Nov 15, 2004 | 13:14 GMT

5 mins read

Geopolitical Diary: Sunday, Nov. 14, 2004

It can be difficult to separate the important from unimportant on any given day. Reflections mean to do exactly that — by thinking about what happened today, we can consider what might happen tomorrow.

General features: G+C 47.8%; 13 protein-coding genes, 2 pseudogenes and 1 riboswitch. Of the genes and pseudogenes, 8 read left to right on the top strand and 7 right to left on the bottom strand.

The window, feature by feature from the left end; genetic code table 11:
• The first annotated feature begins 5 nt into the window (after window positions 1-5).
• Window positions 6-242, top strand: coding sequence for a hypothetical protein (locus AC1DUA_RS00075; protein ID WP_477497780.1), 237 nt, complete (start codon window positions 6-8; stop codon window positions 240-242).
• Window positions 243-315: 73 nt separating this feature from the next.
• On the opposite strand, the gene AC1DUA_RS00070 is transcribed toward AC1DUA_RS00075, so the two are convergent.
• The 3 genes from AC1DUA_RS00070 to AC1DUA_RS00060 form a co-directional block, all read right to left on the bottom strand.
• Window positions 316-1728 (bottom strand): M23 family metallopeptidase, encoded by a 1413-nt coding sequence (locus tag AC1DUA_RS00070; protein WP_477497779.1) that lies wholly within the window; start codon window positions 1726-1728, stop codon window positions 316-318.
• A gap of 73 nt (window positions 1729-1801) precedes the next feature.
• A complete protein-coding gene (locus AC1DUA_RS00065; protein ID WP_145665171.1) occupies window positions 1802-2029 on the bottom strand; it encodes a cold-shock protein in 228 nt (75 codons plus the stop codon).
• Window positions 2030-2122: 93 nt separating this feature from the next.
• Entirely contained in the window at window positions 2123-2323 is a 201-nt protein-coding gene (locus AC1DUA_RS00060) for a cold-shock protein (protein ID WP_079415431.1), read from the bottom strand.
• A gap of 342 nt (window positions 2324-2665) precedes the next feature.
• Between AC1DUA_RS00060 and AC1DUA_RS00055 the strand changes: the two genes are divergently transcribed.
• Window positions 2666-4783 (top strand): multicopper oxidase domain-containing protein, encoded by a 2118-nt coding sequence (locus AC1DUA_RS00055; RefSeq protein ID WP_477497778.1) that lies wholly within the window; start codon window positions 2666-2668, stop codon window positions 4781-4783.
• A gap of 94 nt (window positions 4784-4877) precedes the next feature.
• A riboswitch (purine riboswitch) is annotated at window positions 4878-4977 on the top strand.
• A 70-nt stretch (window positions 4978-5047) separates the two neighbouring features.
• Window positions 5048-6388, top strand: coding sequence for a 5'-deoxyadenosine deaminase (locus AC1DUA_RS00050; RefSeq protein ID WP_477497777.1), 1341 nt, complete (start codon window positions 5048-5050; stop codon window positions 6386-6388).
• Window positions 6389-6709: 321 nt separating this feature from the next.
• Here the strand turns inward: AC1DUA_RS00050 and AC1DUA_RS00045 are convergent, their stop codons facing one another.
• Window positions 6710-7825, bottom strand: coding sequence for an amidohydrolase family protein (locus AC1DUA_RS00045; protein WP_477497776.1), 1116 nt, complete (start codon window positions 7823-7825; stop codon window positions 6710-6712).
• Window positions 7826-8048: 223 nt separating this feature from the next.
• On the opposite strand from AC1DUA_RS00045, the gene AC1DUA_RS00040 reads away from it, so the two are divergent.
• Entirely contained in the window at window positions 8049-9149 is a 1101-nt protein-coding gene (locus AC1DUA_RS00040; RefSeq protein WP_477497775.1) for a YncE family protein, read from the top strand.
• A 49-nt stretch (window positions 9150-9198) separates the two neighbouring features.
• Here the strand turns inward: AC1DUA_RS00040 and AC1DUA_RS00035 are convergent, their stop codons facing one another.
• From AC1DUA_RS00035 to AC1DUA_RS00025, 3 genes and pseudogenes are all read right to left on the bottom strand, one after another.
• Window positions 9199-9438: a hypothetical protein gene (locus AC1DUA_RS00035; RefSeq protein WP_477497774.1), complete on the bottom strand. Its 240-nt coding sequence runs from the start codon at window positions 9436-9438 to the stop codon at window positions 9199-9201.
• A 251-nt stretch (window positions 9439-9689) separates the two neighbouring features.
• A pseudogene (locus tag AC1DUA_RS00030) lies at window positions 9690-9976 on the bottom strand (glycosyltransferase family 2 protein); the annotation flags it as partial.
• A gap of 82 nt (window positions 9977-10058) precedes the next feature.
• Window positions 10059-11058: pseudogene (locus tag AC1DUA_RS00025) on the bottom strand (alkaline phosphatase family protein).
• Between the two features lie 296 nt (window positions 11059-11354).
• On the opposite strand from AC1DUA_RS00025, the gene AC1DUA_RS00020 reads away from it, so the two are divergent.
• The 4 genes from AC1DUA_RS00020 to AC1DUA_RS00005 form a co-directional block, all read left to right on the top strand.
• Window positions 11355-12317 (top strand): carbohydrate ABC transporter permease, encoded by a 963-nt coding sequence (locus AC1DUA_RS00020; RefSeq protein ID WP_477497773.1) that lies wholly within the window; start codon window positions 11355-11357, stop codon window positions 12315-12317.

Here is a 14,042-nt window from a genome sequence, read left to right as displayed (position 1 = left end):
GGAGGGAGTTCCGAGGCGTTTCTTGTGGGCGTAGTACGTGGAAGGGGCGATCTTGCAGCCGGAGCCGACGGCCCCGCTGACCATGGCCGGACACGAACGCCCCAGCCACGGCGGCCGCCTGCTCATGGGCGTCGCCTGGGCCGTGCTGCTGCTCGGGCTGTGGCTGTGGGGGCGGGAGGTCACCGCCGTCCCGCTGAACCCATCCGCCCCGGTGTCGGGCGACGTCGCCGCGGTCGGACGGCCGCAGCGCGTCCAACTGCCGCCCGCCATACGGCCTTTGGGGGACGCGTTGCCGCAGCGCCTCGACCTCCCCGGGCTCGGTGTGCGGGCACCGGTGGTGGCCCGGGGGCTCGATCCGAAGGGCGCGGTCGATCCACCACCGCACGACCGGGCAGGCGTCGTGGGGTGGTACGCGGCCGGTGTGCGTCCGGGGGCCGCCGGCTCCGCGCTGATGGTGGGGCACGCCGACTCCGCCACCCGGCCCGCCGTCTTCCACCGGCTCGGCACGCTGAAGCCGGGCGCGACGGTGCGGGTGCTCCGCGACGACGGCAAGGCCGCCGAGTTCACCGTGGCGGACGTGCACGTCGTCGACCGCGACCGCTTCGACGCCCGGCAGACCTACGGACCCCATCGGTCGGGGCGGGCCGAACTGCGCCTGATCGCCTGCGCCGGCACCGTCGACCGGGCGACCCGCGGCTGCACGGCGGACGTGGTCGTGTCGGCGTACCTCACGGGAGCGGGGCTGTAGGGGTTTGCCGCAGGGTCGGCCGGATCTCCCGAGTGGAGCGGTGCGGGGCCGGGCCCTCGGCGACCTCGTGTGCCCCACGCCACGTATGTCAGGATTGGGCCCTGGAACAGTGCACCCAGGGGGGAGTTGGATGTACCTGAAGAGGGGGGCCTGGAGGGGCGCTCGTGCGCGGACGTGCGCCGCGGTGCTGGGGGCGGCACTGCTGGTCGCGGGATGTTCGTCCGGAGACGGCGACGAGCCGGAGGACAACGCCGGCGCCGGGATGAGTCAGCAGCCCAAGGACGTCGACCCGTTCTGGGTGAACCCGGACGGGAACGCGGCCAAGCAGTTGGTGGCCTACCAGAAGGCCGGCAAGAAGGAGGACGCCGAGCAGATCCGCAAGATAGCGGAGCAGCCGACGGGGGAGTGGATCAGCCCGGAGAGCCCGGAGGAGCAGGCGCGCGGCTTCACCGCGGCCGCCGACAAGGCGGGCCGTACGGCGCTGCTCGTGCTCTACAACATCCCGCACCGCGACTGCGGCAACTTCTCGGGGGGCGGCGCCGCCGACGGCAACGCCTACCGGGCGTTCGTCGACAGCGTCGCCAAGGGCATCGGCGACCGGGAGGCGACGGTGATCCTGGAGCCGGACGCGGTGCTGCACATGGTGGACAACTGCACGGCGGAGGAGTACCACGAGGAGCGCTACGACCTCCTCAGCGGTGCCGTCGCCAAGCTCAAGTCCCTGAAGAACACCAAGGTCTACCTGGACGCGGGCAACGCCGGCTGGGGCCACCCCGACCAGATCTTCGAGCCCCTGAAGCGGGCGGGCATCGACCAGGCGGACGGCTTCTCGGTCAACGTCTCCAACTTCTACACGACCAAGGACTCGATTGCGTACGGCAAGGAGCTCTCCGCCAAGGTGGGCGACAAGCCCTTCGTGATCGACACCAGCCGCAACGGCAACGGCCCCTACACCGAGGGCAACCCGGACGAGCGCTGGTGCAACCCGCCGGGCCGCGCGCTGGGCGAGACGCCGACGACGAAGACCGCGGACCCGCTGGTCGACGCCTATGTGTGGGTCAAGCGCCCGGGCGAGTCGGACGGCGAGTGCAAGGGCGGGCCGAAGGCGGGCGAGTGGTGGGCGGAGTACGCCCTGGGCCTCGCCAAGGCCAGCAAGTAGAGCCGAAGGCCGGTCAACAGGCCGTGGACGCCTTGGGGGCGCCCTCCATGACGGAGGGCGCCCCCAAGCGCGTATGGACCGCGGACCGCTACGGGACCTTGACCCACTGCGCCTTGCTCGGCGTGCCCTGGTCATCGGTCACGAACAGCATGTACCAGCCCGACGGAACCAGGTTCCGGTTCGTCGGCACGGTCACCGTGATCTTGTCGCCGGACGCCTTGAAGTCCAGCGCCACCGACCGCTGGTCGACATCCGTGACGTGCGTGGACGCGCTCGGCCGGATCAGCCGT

The last major stronghold in Al Fallujah appears to have fallen. That does not mean the fighting is over, however. Guerrillas remain in the city, bypassed by the main body of U.S. troops. Operating in small teams, these guerrillas will strike at softer targets, such as supply vehicles and isolated foot patrols. They will be difficult to find. The rubble provides excellent cover. They will become visible when they launch attacks, so U.S. forces will configure themselves so as to be able to rapidly reinforce troops that have come under guerrilla attack. The game of hide-and-seek can be a long and brutal experience. The guerrillas will have to be killed, induced to surrender, or manage to exfiltrate the city. Nevertheless, the main battle is over, and more quickly than we expected. It was our expectation that the United States would draw out the assault as in An Najaf, in order to avoid major casualties and to permit the battle to serve as the backdrop for the critical negotiations taking place between Interim Prime Minister Iyad Allawi and the United States on the one side and the Sunni leadership on the other. But that wasn't the way the United States played it out. The basic outline is in place, but the U.S. goal is clearly more ambitious than we thought. As the battle in Al Fallujah quieted, U.S. leaders began publicly speaking of dealing with other guerrilla strongholds in other cities. Rather than using Al Fallujah as the backdrop for negotiations, the United States has clearly decided on a much broader canvas. Officials are looking at the entire Sunni triangle, and all the cities within it, as sequential targets until the Sunni leadership turns on the guerrillas. The picture the United States is now painting is of a broad sequential or even simultaneous campaign directed against city after city until the guerrilla movement has suffered overwhelming attrition and the Sunni leadership capitulates to American political demands. It has undoubtedly been noticed by the Sunnis that the attack against Al Fallujah has brought a very muted response in the United States. The Democratic left is so dispirited by the defeat of John Kerry that it has hardly been noticed, in spite of casualties in Al Fallujah. Equally interesting has been the quiet from Europe. France and Germany clearly don't want to tangle with President George W. Bush at this point. Equally important, the killing of a Dutch filmmaker who had criticized Muslims has had a chilling effect on Europeans in general. The broad public has been shocked and is rethinking its views on Muslims in Europe and, therefore, on the U.S. war effort in Iraq. Events in Amsterdam have caused the Europeans to view Iraq through a different prism. More than at any point since the Iraq war began, the United States is free from constraints. Neither U.S. public opinion nor European diplomacy is shaping U.S. war plans. Based on Vietnam, there has been a belief among many that a guerrilla insurgency cannot be defeated. This thinking is true if by "defeated" you mean completely eradicated. If, however, what you mean is reducing the guerrillas so they no longer threaten the regime or basic stability, guerrilla movements can, in fact, be suppressed — and have been. In Vietnam, the communists deployed hundreds of thousands of troops, with secured sanctuaries in neighboring countries and a robust logistical pipeline — the Ho Chi Minh Trail — supporting them. Iraq has thousands of guerrillas, probably less than 10,000. There is no sanctuary, and there is no robust supply line. They survive through the support of the population, and that support depends on the Sunni elders. At the moment the elders decide the price is too high, the insurgency will rapidly degrade. The United States is trying to show the elders just how high the price will be. We expected Al Fallujah to last for weeks. It has lasted for days, and new operations already are being planned. The United States is in a position to carry out a ruthless campaign designed not only to root out the guerrillas, but to impose a massive cost on the Sunni communities. The United States is not constrained politically and has the necessary force to carry out this campaign. On the other hand, it cannot afford to take too long in carrying out this campaign. In short, the United States is trying to back the guerrillas against the wall by splitting them from the Sunni elders, and to do it much faster than we had expected it to happen. We now have an extremely dynamic situation developing in Iraq, where the most likely course is a re-evaluation by the Sunni elders of their prior position, and potentially, a civil war among the Sunnis as one result. The outcome is far from certain, but the war is certainly now taking a dramatic turn.

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